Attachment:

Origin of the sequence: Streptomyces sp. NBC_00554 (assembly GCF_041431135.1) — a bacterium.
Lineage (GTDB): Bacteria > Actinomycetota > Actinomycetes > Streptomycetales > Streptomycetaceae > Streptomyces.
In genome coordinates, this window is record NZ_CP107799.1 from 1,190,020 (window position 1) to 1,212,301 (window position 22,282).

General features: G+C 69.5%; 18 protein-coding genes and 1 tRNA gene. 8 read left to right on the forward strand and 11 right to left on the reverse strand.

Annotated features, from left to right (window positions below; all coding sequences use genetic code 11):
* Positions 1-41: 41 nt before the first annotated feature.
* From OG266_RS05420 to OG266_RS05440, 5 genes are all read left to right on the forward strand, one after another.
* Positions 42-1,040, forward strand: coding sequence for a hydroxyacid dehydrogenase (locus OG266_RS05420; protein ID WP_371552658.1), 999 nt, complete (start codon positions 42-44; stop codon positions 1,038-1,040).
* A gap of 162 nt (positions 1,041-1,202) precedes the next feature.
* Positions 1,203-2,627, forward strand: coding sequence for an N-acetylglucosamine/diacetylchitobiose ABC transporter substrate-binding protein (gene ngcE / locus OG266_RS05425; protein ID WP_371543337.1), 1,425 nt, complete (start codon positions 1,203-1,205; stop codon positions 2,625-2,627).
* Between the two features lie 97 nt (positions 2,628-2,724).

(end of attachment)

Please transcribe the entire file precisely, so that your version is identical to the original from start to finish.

Origin of the sequence: Streptomyces sp. NBC_00554 (assembly GCF_041431135.1) — a bacterium.
Lineage (GTDB): Bacteria > Actinomycetota > Actinomycetes > Streptomycetales > Streptomycetaceae > Streptomyces.
In genome coordinates, this window is record NZ_CP107799.1 from 1,190,020 (window position 1) to 1,212,301 (window position 22,282).

General features: G+C 69.5%; 18 protein-coding genes and 1 tRNA gene. 8 read left to right on the forward strand and 11 right to left on the reverse strand.

Annotated features, from left to right (window positions below; all coding sequences use genetic code 11):
* Positions 1-41: 41 nt before the first annotated feature.
* From OG266_RS05420 to OG266_RS05440, 5 genes are all read left to right on the forward strand, one after another.
* Positions 42-1,040, forward strand: coding sequence for a hydroxyacid dehydrogenase (locus OG266_RS05420; protein ID WP_371552658.1), 999 nt, complete (start codon positions 42-44; stop codon positions 1,038-1,040).
* A gap of 162 nt (positions 1,041-1,202) precedes the next feature.
* Positions 1,203-2,627, forward strand: coding sequence for an N-acetylglucosamine/diacetylchitobiose ABC transporter substrate-binding protein (gene ngcE / locus OG266_RS05425; protein ID WP_371543337.1), 1,425 nt, complete (start codon positions 1,203-1,205; stop codon positions 2,625-2,627).
* Between the two features lie 97 nt (positions 2,628-2,724).